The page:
GOD GIVES A REWARD FOR GOOD WORKS. For we teach that God gives a rich reward to those who do good works, according to that saying of the prophet: “keep your voice from weeping,…for your work shall be rewarded” (Jer. 31:16; Isa., ch. 4). The Lord also said in the Gospel: “Rejoice and be glad, for your reward is great in heaven” (Matt. 5:12), and, “Whoever gives to one of these my little ones a cup of cold water, truly, I say to you, he shall not lose his reward” (ch. 10:42). However, we do not ascribe this reward, which the Lord gives, to the merit of the man who receives it, but to the goodness, generosity and truthfulness of God who promises and gives it, and who, although he owes nothing to anyone, nevertheless promises that he will give a reward to his faithful worshippers; meanwhile he also gives them that they may honor him. Moreover, in the works even of the saints there is much that is unworthy of God and very much that is imperfect. But because God receives into favor and embraces those who do works for Christ’s sake, he grants to them the promised reward. For in other respects our righteousnesses are compared to a filthy wrap (Isa. 64:6). And the Lord says in the Gospel: “When you have done all that is commanded you, say, “We are unworthy servants; we have only done what was our duty” (Like 17:10).

    THERE ARE NO MERITS OF MEN. Therefore, although we teach that God rewards our good deeds, yet at the same time we teach, with Augustine, that God does not crown in us our merits but his gifts. Accordingly we say that whatever reward we receive is also grace, and is more grace than reward, because the good we do, we do more through God than through ourselves, and because Paul says: “What have you that you did not receive? If then you received it, why do you boast as if you had not received it?” (I Cor. 4:7). And this is what the blessed martyr Cyprian concluded from this verse: We are not to glory in anything in us, since nothing is our own. We therefore condemn those who defend the merits of men in such a way that they invalidate the grace of God.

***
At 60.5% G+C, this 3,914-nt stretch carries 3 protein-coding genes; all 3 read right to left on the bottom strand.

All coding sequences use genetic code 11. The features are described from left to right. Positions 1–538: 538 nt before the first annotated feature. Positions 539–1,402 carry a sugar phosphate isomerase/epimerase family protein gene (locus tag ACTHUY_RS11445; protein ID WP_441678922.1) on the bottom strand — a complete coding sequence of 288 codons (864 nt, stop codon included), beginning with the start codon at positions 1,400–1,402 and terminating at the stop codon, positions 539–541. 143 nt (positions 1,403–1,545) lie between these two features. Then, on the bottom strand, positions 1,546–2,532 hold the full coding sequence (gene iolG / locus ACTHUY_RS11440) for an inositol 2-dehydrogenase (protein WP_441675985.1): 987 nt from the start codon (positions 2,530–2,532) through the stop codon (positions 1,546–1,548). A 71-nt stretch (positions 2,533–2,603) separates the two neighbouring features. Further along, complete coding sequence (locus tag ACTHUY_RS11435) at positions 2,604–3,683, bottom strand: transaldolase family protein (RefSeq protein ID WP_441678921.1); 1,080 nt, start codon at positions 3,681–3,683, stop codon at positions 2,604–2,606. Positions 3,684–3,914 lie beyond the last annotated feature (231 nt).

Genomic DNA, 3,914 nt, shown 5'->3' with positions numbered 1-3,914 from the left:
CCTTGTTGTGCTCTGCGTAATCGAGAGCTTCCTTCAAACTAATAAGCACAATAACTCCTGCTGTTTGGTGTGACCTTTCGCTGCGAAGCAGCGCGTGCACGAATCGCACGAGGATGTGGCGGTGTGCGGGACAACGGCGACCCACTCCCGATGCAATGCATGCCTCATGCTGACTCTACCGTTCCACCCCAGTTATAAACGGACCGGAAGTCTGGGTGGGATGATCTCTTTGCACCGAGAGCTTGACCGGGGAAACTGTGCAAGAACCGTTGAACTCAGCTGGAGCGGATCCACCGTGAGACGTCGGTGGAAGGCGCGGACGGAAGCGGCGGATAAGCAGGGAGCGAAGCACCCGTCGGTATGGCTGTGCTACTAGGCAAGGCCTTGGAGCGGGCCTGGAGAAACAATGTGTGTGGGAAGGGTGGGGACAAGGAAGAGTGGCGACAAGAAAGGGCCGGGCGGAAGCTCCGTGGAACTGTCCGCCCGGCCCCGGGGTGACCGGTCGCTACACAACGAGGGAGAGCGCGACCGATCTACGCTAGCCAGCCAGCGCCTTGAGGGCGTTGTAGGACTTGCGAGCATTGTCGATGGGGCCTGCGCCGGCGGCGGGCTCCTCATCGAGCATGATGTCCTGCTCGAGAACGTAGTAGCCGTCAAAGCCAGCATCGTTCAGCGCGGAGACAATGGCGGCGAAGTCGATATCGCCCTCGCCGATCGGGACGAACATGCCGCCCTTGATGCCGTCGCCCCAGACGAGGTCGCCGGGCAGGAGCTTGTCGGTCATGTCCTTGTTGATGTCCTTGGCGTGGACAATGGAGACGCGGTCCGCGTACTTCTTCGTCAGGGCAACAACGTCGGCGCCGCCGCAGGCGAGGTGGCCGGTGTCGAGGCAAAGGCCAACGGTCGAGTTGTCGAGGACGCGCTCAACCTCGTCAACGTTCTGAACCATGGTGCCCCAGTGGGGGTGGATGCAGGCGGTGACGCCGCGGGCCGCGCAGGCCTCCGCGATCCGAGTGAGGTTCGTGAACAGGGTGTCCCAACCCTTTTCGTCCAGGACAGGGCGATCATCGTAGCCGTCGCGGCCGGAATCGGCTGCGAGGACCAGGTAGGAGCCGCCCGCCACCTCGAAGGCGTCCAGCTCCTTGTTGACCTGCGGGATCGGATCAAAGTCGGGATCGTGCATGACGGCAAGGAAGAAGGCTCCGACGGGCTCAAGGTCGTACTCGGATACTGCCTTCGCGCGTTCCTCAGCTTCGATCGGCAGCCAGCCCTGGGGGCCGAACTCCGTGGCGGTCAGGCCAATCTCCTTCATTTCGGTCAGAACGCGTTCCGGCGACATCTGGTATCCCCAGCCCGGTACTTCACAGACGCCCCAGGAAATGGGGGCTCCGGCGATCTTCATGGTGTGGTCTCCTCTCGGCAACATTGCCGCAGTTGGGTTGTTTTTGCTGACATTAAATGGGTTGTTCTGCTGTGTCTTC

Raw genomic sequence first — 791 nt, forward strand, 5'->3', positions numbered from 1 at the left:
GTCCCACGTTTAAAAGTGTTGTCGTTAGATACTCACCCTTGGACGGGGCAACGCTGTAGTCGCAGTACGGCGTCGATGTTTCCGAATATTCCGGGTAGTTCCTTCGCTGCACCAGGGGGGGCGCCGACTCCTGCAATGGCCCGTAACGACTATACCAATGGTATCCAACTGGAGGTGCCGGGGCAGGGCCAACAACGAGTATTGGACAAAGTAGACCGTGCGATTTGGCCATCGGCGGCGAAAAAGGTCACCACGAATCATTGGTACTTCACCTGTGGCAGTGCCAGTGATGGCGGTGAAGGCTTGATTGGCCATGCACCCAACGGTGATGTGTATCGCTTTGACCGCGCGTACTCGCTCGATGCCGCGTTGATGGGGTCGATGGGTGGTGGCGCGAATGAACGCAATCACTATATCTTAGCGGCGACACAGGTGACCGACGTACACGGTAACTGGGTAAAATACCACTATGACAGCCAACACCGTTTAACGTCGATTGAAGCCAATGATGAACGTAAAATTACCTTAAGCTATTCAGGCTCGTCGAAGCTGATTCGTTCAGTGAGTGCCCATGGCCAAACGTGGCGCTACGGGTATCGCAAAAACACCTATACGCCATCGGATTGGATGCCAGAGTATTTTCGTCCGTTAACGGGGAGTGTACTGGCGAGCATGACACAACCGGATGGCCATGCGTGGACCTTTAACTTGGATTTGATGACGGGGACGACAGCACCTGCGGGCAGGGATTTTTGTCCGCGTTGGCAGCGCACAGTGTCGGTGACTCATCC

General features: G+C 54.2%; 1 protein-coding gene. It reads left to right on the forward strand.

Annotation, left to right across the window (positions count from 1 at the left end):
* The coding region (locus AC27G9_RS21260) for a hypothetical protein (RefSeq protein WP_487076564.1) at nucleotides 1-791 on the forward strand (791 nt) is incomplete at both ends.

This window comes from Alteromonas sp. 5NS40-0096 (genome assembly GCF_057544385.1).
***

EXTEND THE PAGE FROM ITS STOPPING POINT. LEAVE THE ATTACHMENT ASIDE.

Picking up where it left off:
Like

  10. mark mcculley
    Posted January 27, 2014 at 6:49 pm | Permalink
    Brother Martin Luther, Master of Sacred Theology, will preside and Brother Leonhard Beier, Master of Arts and Philosophy, will defend the following theses before the Augustinians of this renowned city of Heidelberg in the customary place. In the month of May, 1518.